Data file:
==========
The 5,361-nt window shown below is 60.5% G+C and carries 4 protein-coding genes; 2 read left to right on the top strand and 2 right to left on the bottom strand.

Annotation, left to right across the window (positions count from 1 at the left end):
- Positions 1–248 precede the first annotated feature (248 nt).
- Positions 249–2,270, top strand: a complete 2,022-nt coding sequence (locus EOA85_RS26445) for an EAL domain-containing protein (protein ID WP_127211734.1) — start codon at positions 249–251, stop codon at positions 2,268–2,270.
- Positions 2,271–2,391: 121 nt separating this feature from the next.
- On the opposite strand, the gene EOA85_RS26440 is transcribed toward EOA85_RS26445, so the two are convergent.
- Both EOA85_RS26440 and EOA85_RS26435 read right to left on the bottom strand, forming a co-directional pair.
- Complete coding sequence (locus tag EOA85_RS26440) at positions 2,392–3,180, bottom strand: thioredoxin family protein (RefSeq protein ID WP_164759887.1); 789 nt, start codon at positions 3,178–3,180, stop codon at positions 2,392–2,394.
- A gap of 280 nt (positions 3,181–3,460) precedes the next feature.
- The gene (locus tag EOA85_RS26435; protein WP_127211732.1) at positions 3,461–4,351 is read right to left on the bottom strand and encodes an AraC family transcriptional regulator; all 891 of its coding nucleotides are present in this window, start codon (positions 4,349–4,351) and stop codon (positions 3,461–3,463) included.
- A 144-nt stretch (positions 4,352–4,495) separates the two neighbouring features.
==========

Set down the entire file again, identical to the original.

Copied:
The 5,361-nt window shown below is 60.5% G+C and carries 4 protein-coding genes; 2 read left to right on the top strand and 2 right to left on the bottom strand.

Annotation, left to right across the window (positions count from 1 at the left end):
- Positions 1–248 precede the first annotated feature (248 nt).
- Positions 249–2,270, top strand: a complete 2,022-nt coding sequence (locus EOA85_RS26445) for an EAL domain-containing protein (protein ID WP_127211734.1) — start codon at positions 249–251, stop codon at positions 2,268–2,270.
- Positions 2,271–2,391: 121 nt separating this feature from the next.
- On the opposite strand, the gene EOA85_RS26440 is transcribed toward EOA85_RS26445, so the two are convergent.
- Both EOA85_RS26440 and EOA85_RS26435 read right to left on the bottom strand, forming a co-directional pair.
- Complete coding sequence (locus tag EOA85_RS26440) at positions 2,392–3,180, bottom strand: thioredoxin family protein (RefSeq protein ID WP_164759887.1); 789 nt, start codon at positions 3,178–3,180, stop codon at positions 2,392–2,394.
- A gap of 280 nt (positions 3,181–3,460) precedes the next feature.
- The gene (locus tag EOA85_RS26435; protein WP_127211732.1) at positions 3,461–4,351 is read right to left on the bottom strand and encodes an AraC family transcriptional regulator; all 891 of its coding nucleotides are present in this window, start codon (positions 4,349–4,351) and stop codon (positions 3,461–3,463) included.
- A 144-nt stretch (positions 4,352–4,495) separates the two neighbouring features.